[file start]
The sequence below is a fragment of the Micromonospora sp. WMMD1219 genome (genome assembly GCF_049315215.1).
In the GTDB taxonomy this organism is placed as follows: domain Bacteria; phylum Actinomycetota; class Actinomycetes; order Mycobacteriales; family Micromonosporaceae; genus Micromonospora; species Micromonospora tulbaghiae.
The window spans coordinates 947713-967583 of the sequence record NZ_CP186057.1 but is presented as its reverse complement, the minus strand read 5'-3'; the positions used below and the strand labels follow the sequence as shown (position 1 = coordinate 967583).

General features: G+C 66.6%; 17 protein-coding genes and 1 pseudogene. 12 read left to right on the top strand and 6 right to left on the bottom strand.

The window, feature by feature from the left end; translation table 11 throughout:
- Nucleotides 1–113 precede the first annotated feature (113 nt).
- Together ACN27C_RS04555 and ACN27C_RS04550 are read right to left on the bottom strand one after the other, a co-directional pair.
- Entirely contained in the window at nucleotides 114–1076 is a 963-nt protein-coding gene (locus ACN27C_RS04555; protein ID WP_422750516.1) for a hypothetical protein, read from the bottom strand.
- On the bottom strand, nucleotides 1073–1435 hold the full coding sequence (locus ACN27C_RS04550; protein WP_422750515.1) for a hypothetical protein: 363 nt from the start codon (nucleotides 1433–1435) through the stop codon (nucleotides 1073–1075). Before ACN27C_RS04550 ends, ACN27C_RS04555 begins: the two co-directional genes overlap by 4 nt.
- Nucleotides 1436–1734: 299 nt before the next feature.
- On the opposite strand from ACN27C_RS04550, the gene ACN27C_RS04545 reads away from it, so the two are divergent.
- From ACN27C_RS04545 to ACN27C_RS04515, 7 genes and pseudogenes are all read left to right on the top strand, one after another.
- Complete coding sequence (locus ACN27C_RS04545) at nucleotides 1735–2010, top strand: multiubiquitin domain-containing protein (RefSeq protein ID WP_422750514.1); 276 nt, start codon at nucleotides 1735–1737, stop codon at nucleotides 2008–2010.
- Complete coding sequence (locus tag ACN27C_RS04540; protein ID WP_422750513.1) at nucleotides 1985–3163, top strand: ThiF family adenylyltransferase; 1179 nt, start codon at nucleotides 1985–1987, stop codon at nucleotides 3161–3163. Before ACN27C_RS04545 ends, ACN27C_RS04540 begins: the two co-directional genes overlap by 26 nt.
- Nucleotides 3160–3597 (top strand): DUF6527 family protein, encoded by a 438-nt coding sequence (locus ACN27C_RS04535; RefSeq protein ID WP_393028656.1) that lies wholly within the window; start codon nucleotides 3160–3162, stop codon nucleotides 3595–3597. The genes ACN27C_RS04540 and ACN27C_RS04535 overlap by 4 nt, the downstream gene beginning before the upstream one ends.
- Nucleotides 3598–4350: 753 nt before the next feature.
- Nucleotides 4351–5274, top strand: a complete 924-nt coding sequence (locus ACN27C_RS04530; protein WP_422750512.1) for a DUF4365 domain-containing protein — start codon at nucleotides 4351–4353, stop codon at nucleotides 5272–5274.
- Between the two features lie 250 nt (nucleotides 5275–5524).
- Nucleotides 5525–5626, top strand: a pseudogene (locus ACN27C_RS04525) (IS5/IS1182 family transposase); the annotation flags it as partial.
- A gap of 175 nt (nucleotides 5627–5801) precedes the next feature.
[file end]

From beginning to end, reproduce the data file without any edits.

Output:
The sequence below is a fragment of the Micromonospora sp. WMMD1219 genome (genome assembly GCF_049315215.1).
In the GTDB taxonomy this organism is placed as follows: domain Bacteria; phylum Actinomycetota; class Actinomycetes; order Mycobacteriales; family Micromonosporaceae; genus Micromonospora; species Micromonospora tulbaghiae.
The window spans coordinates 947713-967583 of the sequence record NZ_CP186057.1 but is presented as its reverse complement, the minus strand read 5'-3'; the positions used below and the strand labels follow the sequence as shown (position 1 = coordinate 967583).

General features: G+C 66.6%; 17 protein-coding genes and 1 pseudogene. 12 read left to right on the top strand and 6 right to left on the bottom strand.

The window, feature by feature from the left end; translation table 11 throughout:
- Nucleotides 1–113 precede the first annotated feature (113 nt).
- Together ACN27C_RS04555 and ACN27C_RS04550 are read right to left on the bottom strand one after the other, a co-directional pair.
- Entirely contained in the window at nucleotides 114–1076 is a 963-nt protein-coding gene (locus ACN27C_RS04555; protein ID WP_422750516.1) for a hypothetical protein, read from the bottom strand.
- On the bottom strand, nucleotides 1073–1435 hold the full coding sequence (locus ACN27C_RS04550; protein WP_422750515.1) for a hypothetical protein: 363 nt from the start codon (nucleotides 1433–1435) through the stop codon (nucleotides 1073–1075). Before ACN27C_RS04550 ends, ACN27C_RS04555 begins: the two co-directional genes overlap by 4 nt.
- Nucleotides 1436–1734: 299 nt before the next feature.
- On the opposite strand from ACN27C_RS04550, the gene ACN27C_RS04545 reads away from it, so the two are divergent.
- From ACN27C_RS04545 to ACN27C_RS04515, 7 genes and pseudogenes are all read left to right on the top strand, one after another.
- Complete coding sequence (locus ACN27C_RS04545) at nucleotides 1735–2010, top strand: multiubiquitin domain-containing protein (RefSeq protein ID WP_422750514.1); 276 nt, start codon at nucleotides 1735–1737, stop codon at nucleotides 2008–2010.
- Complete coding sequence (locus tag ACN27C_RS04540; protein ID WP_422750513.1) at nucleotides 1985–3163, top strand: ThiF family adenylyltransferase; 1179 nt, start codon at nucleotides 1985–1987, stop codon at nucleotides 3161–3163. Before ACN27C_RS04545 ends, ACN27C_RS04540 begins: the two co-directional genes overlap by 26 nt.
- Nucleotides 3160–3597 (top strand): DUF6527 family protein, encoded by a 438-nt coding sequence (locus ACN27C_RS04535; RefSeq protein ID WP_393028656.1) that lies wholly within the window; start codon nucleotides 3160–3162, stop codon nucleotides 3595–3597. The genes ACN27C_RS04540 and ACN27C_RS04535 overlap by 4 nt, the downstream gene beginning before the upstream one ends.
- Nucleotides 3598–4350: 753 nt before the next feature.
- Nucleotides 4351–5274, top strand: a complete 924-nt coding sequence (locus ACN27C_RS04530; protein WP_422750512.1) for a DUF4365 domain-containing protein — start codon at nucleotides 4351–4353, stop codon at nucleotides 5272–5274.
- Between the two features lie 250 nt (nucleotides 5275–5524).
- Nucleotides 5525–5626, top strand: a pseudogene (locus ACN27C_RS04525) (IS5/IS1182 family transposase); the annotation flags it as partial.
- A gap of 175 nt (nucleotides 5627–5801) precedes the next feature.